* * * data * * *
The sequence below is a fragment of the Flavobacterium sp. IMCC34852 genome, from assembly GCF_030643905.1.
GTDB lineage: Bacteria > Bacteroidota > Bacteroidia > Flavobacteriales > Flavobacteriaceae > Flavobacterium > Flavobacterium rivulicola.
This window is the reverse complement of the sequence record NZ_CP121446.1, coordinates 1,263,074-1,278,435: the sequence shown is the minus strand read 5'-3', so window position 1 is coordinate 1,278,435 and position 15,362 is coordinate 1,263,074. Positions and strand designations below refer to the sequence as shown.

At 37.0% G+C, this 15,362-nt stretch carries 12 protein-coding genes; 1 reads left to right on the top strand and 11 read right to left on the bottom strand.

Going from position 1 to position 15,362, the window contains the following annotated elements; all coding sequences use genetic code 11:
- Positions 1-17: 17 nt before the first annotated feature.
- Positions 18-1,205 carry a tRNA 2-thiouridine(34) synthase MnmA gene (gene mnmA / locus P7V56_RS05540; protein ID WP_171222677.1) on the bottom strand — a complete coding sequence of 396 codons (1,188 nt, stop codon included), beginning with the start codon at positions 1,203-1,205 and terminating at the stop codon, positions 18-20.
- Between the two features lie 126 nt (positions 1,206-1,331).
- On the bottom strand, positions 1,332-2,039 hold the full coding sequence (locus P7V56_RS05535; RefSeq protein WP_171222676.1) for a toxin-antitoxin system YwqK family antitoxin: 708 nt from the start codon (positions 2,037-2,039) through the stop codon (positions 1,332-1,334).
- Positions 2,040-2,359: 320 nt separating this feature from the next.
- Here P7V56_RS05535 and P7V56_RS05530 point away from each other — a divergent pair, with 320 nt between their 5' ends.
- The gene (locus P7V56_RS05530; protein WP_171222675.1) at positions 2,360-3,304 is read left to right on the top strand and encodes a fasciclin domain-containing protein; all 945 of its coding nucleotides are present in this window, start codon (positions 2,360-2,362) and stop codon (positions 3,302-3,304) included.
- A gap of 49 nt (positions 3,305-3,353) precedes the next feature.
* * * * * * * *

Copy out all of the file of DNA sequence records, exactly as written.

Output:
The sequence below is a fragment of the Flavobacterium sp. IMCC34852 genome, from assembly GCF_030643905.1.
GTDB lineage: Bacteria > Bacteroidota > Bacteroidia > Flavobacteriales > Flavobacteriaceae > Flavobacterium > Flavobacterium rivulicola.
This window is the reverse complement of the sequence record NZ_CP121446.1, coordinates 1,263,074-1,278,435: the sequence shown is the minus strand read 5'-3', so window position 1 is coordinate 1,278,435 and position 15,362 is coordinate 1,263,074. Positions and strand designations below refer to the sequence as shown.

At 37.0% G+C, this 15,362-nt stretch carries 12 protein-coding genes; 1 reads left to right on the top strand and 11 read right to left on the bottom strand.

Going from position 1 to position 15,362, the window contains the following annotated elements; all coding sequences use genetic code 11:
- Positions 1-17: 17 nt before the first annotated feature.
- Positions 18-1,205 carry a tRNA 2-thiouridine(34) synthase MnmA gene (gene mnmA / locus P7V56_RS05540; protein ID WP_171222677.1) on the bottom strand — a complete coding sequence of 396 codons (1,188 nt, stop codon included), beginning with the start codon at positions 1,203-1,205 and terminating at the stop codon, positions 18-20.
- Between the two features lie 126 nt (positions 1,206-1,331).
- On the bottom strand, positions 1,332-2,039 hold the full coding sequence (locus P7V56_RS05535; RefSeq protein WP_171222676.1) for a toxin-antitoxin system YwqK family antitoxin: 708 nt from the start codon (positions 2,037-2,039) through the stop codon (positions 1,332-1,334).
- Positions 2,040-2,359: 320 nt separating this feature from the next.
- Here P7V56_RS05535 and P7V56_RS05530 point away from each other — a divergent pair, with 320 nt between their 5' ends.
- The gene (locus P7V56_RS05530; protein WP_171222675.1) at positions 2,360-3,304 is read left to right on the top strand and encodes a fasciclin domain-containing protein; all 945 of its coding nucleotides are present in this window, start codon (positions 2,360-2,362) and stop codon (positions 3,302-3,304) included.
- A gap of 49 nt (positions 3,305-3,353) precedes the next feature.